Less Wrong is a community blog devoted to refining the art of human rationality. Please visit our About page for more information.

gwern comments on The Optimizer's Curse and How to Beat It - Less Wrong

44 Post author: lukeprog 16 September 2011 02:46AM

You are viewing a comment permalink. View the original post to see all comments and the full post content.

Comments (81)

You are viewing a single comment's thread. Show more comments above.

Comment author: gwern 16 September 2011 02:06:22PM 14 points [-]

The central point of the optimizer's curse not one I have seen before and is a very interesting point.

Reminds me of the winner's curse in auctions - the selected bid is the one that is the highest and so most likely to be due to overconfidence/bias.

Comment author: malthrin 16 September 2011 03:21:19PM 4 points [-]

Yes, I recognized that similarity as well. As an aside, Fantasy Football (especially with an auction draft) is a great example to use when explaining these overestimation effects to laypeople.

Comment author: lessdazed 16 September 2011 04:40:16PM 5 points [-]

They were talking about the Lottery. Winston looked back when he had gone thirty metres. They were still arguing, with vivid passionate faces. The Lottery, with its weekly payout of enormous prizes, was the one public event to which the proles paid serious attention. It was probable that there were some millions of proles for whom the Lottery was the principal if not the only reason for remaining alive. It was their delight, their folly, their anodyne, their intellectual stimulant. Where the Lottery was concerned, even people who could barely read and write seemed capable of intricate calculations and staggering feats of memory. There was a whole tribe of men who made a living simply by selling systems, forecasts and lucky amulets.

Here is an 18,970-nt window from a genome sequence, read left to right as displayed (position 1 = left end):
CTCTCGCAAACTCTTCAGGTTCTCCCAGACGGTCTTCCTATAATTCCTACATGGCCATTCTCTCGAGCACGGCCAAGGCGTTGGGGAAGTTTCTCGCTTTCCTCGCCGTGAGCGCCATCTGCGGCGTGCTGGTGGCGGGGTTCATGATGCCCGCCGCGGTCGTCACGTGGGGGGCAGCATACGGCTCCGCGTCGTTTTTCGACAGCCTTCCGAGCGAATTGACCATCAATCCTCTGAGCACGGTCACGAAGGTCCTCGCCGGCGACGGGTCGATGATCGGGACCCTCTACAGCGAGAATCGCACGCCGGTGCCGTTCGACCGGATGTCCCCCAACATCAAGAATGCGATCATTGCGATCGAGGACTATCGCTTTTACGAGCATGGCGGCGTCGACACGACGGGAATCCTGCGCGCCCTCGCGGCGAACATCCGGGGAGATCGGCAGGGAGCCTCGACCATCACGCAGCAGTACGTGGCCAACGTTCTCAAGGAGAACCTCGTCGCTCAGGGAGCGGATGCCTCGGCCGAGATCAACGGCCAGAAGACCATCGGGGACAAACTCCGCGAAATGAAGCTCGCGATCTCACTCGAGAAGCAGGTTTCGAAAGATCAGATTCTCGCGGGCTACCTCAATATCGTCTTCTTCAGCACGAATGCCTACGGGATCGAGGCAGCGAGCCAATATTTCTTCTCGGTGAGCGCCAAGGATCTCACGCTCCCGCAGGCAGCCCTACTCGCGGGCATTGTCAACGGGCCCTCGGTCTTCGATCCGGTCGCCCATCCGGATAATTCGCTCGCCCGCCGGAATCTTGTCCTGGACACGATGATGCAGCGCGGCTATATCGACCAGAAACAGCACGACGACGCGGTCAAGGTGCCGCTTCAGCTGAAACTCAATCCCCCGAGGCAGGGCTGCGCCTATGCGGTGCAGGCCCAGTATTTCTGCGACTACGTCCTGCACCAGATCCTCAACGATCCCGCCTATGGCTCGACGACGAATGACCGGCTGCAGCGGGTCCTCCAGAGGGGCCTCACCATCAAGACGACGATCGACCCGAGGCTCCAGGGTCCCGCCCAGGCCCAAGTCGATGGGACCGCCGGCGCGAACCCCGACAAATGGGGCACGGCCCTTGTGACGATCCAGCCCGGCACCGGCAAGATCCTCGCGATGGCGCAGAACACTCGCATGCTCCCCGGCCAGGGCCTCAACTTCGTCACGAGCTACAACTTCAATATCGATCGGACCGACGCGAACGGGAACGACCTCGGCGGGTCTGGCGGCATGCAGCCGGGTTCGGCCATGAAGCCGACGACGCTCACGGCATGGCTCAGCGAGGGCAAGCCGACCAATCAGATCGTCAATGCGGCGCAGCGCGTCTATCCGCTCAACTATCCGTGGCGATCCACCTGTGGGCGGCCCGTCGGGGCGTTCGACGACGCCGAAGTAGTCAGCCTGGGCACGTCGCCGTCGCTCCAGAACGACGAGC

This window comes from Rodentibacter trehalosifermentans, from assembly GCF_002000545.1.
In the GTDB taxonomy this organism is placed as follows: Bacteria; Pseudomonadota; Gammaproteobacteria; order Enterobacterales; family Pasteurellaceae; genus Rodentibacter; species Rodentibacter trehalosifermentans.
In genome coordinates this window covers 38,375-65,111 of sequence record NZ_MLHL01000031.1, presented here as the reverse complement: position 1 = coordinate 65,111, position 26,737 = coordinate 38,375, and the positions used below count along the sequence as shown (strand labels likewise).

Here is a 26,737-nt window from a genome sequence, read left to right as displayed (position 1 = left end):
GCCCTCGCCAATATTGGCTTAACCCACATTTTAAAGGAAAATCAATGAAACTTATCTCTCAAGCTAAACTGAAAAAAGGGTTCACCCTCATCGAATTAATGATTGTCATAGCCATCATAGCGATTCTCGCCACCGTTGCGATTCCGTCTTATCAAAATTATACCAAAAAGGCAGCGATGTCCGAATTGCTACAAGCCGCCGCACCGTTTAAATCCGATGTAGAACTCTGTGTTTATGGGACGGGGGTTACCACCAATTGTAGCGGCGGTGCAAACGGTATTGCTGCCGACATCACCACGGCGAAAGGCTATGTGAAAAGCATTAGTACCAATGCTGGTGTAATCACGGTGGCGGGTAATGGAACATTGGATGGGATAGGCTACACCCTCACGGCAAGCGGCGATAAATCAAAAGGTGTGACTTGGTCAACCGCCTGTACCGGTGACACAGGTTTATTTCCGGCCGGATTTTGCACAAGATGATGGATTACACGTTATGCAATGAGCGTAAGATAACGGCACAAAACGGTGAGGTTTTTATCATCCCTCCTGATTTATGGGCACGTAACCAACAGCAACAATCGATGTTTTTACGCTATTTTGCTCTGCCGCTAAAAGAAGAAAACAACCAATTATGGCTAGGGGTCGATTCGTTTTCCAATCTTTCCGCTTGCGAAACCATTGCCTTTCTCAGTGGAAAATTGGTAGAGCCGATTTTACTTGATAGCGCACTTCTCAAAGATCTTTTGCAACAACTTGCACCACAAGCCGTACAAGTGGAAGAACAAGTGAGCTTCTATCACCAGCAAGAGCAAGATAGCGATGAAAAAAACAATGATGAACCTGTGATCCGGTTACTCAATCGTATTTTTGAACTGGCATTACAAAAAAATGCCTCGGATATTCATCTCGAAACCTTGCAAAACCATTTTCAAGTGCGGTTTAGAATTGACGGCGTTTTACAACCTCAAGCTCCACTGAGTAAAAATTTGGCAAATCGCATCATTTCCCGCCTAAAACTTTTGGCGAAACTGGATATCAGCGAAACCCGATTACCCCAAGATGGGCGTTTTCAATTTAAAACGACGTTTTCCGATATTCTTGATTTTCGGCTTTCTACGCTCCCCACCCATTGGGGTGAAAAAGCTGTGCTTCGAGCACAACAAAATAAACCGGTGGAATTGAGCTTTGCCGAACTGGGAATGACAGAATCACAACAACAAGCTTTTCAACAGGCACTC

--2001: A Space Odyssey (Homer, translated from ancient Latin)

Comment author: malthrin 16 September 2011 07:58:18PM *  5 points [-]

Interesting sourcing on that quote. I'm not sure what you meant to say with it, so I'll elaborate.

In fantasy sports, you begin by calculating an expected value for each player over the upcoming season. These values are used to construct your team in a draft, which is either turn-based (A picks a player, then B, then C) or auction-based (A, B, and C bid on players from a fixed initial pool of money). As the season goes on, you update your expected values with evidence from the past week's games in order to decide which players will be active and accrue points for your fantasy team.

The analogy should be obvious for most folks here. You're combining evidence to form a probability (how good was he last season? Is the new coach's game plan going to help or hurt his stats? Is he a particularly high injury risk?) and multiplying by utility to form a preference ranking. In an auction draft, the pricing mechanism even requires you to explicitly compute the expected utility values. When games are played, you update on evidence and revise your rankings.

Most people have a hard time relating to decision theory because it doesn't "feel like" what goes on in their head when they make decisions. Fantasy sports is a useful example because it makes the process explicit. I didn't fully realize how good a fit it is before this conversation - maybe I should write up an introductory rationality piece on this foundation.

Comment author: lessdazed 16 September 2011 08:51:55PM *  3 points [-]

The quote is from Orwell's 1984. The proles are generally ignorant, but good at tracking lottery numbers because it is a game. That's right, I just generalized from fictional evidence!

I figured if people are going to complain about the Burns quote, I'd give them something to really complain about. Wrong book with a date as a title, wrong author of an Odyssey, wrong language.

Fantasy sports is a great example of where this would be useful, and I can't think of a better analogy.